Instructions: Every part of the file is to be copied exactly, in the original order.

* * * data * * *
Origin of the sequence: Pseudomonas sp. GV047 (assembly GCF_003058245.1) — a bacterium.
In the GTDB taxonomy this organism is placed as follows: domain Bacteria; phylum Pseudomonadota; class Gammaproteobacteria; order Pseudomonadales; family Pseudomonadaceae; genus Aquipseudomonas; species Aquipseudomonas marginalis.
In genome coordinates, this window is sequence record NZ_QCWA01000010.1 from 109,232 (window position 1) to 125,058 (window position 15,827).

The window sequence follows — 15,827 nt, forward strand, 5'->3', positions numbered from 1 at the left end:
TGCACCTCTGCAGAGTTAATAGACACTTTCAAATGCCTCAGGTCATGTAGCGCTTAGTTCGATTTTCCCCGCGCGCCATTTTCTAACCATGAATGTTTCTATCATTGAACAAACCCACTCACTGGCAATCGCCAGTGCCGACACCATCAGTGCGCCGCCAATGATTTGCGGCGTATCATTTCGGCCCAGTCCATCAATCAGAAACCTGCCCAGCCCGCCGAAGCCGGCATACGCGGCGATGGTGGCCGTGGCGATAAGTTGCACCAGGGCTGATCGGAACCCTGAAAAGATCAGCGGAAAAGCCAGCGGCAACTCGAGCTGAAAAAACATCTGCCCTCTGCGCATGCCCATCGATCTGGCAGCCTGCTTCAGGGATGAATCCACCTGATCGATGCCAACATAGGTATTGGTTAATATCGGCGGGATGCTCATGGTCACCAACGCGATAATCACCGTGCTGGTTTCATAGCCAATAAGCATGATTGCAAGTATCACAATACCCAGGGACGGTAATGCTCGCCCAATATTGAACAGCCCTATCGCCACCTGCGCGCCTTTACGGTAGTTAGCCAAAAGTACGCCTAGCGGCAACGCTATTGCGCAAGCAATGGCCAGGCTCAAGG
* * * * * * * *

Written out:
Origin of the sequence: Pseudomonas sp. GV047 (assembly GCF_003058245.1) — a bacterium.
In the GTDB taxonomy this organism is placed as follows: domain Bacteria; phylum Pseudomonadota; class Gammaproteobacteria; order Pseudomonadales; family Pseudomonadaceae; genus Aquipseudomonas; species Aquipseudomonas marginalis.
In genome coordinates, this window is sequence record NZ_QCWA01000010.1 from 109,232 (window position 1) to 125,058 (window position 15,827).

The window sequence follows — 15,827 nt, forward strand, 5'->3', positions numbered from 1 at the left end:
TGCACCTCTGCAGAGTTAATAGACACTTTCAAATGCCTCAGGTCATGTAGCGCTTAGTTCGATTTTCCCCGCGCGCCATTTTCTAACCATGAATGTTTCTATCATTGAACAAACCCACTCACTGGCAATCGCCAGTGCCGACACCATCAGTGCGCCGCCAATGATTTGCGGCGTATCATTTCGGCCCAGTCCATCAATCAGAAACCTGCCCAGCCCGCCGAAGCCGGCATACGCGGCGATGGTGGCCGTGGCGATAAGTTGCACCAGGGCTGATCGGAACCCTGAAAAGATCAGCGGAAAAGCCAGCGGCAACTCGAGCTGAAAAAACATCTGCCCTCTGCGCATGCCCATCGATCTGGCAGCCTGCTTCAGGGATGAATCCACCTGATCGATGCCAACATAGGTATTGGTTAATATCGGCGGGATGCTCATGGTCACCAACGCGATAATCACCGTGCTGGTTTCATAGCCAATAAGCATGATTGCAAGTATCACAATACCCAGGGACGGTAATGCTCGCCCAATATTGAACAGCCCTATCGCCACCTGCGCGCCTTTACGGTAGTTAGCCAAAAGTACGCCTAGCGGCAACGCTATTGCGCAAGCAATGGCCAGGCTCAAGG